Author of the debut fantasy novel Throne of the Crescent Moon, Saladin Ahmed, shares his advice for writers.
Q: What is your method for overcoming writer’s block?
A: People hate this answer, but: I don’t suffer from writer’s block. I have loads of ideas, snatches of dialogue, plot twists, bits of description, etc., floating about in my head. What I suffer from is worse than writer’s block: TWIN TODDLERS! So finding time and space to write are bigger issues for me than getting words onto the page once I have the time and space to do so. I guess the flip side of this is: If you find yourself sitting there, having carved out the time and space to write, BE GRATEFUL FOR IT! And use it to put something – anything – down on the page.
Q: What are your favorite or most helpful writing prompts?
A: Describe a familiar food from the point of view of someone who is completely unfamiliar with it.
More a trick than a prompt, for novels: Write the first three chapters. Then write the final chapter. Think of everything in between as a bridge (though one with inclines and declines).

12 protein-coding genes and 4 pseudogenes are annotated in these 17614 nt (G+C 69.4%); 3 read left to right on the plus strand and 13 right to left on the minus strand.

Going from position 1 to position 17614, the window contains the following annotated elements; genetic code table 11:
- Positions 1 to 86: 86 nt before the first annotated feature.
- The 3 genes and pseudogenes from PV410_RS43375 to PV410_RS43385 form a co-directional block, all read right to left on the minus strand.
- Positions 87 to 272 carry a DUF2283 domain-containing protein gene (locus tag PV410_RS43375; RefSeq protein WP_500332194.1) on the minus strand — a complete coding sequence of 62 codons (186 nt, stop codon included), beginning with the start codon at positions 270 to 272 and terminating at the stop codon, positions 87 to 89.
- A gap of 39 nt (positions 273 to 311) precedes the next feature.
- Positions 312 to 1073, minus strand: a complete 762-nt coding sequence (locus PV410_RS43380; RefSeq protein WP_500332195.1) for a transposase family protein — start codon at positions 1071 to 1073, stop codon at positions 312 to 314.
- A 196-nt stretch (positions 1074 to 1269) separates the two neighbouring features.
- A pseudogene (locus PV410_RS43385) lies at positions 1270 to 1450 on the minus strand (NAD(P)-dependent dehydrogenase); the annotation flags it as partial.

Q: What is the most valuable advice you received as a young writer?
A: “Treat it like a job.” – (Pretty much every seasoned science fiction and fantasy writer I’ve ever met.) I used to write poetry, and poets are generally adverse to thinking of writing this way. Genre novelists aren’t, and (to speak in broad generalities) their refreshingly pragmatic ethos is one that continues to inspire me.
From Wikipedia: Saladin Ahmed (born 1975) is an Arab-American science fiction and fantasy writer and poet. He has been a finalist for the John W. Campbell Award and the Nebula Award for Best Short Story. His fiction has been published in book anthologies and magazines such as Strange Horizons, Orson Scott Card’s InterGalactic Medicine Show, Clockwork Phoenix 2, and Beneath Ceaseless Skies. His novel trilogy The Crescent Moon Kingdoms is currently being published by DAW Books.